Almost five months into this year's Share Race, and it's the professional fund manager – Colin McLean of SVM Asset Management – who is out in front, leaving the students and the investment club fighting it out for second place, having already lost 13 and 15 per cent of their portfolios respectively.
McLean is now building up a commanding lead. While he too has made an overall loss, his portfolio was down just £75 (out of £5,000) – or 1.5 per cent this week. Since the competition started in February, however, the FTSE All-Share index is down more than 5.5 per cent.
The students, from Leicester's Moat Community College, and the investment club, from the UK's biggest lime producer Singleton Birch – have had a torrid couple of months since we last looked at their progress. But with seven months to go until the conclusion of the contest, neither team is yet out of contention.
Since we last looked at the teams' progress in April, McLean has had some mixed fortunes in his portfolio. Of the five holdings he had in the spring, there's only one left – BG Group – and this is showing a relatively healthy profit of 8 per cent. However, the rest of the portfolio has been turned over several times, as McLean has gone in search of defensive stocks that can deliver steady returns in the continued difficult conditions.
"I'd like the portfolio to be reasonably defensive, but at the moment, there's not much out there that is defensive," he says.
The portfolio's biggest winner has been Tullow Oil, which was added to his portfolio in the middle of April, since when it is up more than 40 per cent. "Tullow's been a big winner," he says. "It's had some drilling success in Uganda, and it's potentially got a very large field. So it should have encouraging news flow for the remainder of the year."
Although he admits the rising oil price has helped the share price along, he does not believe oil prices need to go any higher for Tullow to continue prospering.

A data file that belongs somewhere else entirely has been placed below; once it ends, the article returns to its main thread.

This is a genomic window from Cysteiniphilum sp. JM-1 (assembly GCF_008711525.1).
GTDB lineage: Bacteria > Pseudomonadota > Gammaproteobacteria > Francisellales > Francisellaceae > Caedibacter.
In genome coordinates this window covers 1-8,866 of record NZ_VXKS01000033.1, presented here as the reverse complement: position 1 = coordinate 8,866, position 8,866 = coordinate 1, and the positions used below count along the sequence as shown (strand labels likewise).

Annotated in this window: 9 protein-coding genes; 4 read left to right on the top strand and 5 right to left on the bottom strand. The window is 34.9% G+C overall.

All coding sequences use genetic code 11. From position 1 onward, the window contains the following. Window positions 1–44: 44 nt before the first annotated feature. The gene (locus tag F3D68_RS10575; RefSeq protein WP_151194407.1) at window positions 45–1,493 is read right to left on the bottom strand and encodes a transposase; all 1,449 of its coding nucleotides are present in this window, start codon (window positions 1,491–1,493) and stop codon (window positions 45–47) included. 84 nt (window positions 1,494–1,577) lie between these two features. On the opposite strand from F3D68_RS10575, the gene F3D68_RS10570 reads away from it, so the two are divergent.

Another new addition to the portfolio in April, British Energy is also showing a small profit, but the other two slots have proved harder to fill.
After two attempts to make money out of the tobacco industry, McLean has cut his losses and moved on. Investments in Imperial Tobacco and then British American Tobacco cost the portfolio more than £100. While he was attracted to these due to their potential growth in emerging markets, renewed fears about the global slowdown spreading through Latin America and Asia have taken their toll on the tobacco share prices. He also blames fear over the stability of emerging markets for the losses sustained on another new holding – the consumer group Unilever, which lost the portfolio more than £100 in just over three weeks earlier this month.
One of the portfolio's original holdings Randgold Resources was also sold at a hefty loss in May, making way for Pennon, the water company. Another new addition is the public transport company FirstGroup, which McLean believes will benefit from the rise in oil prices, as more people substitute buses and trains for their cars.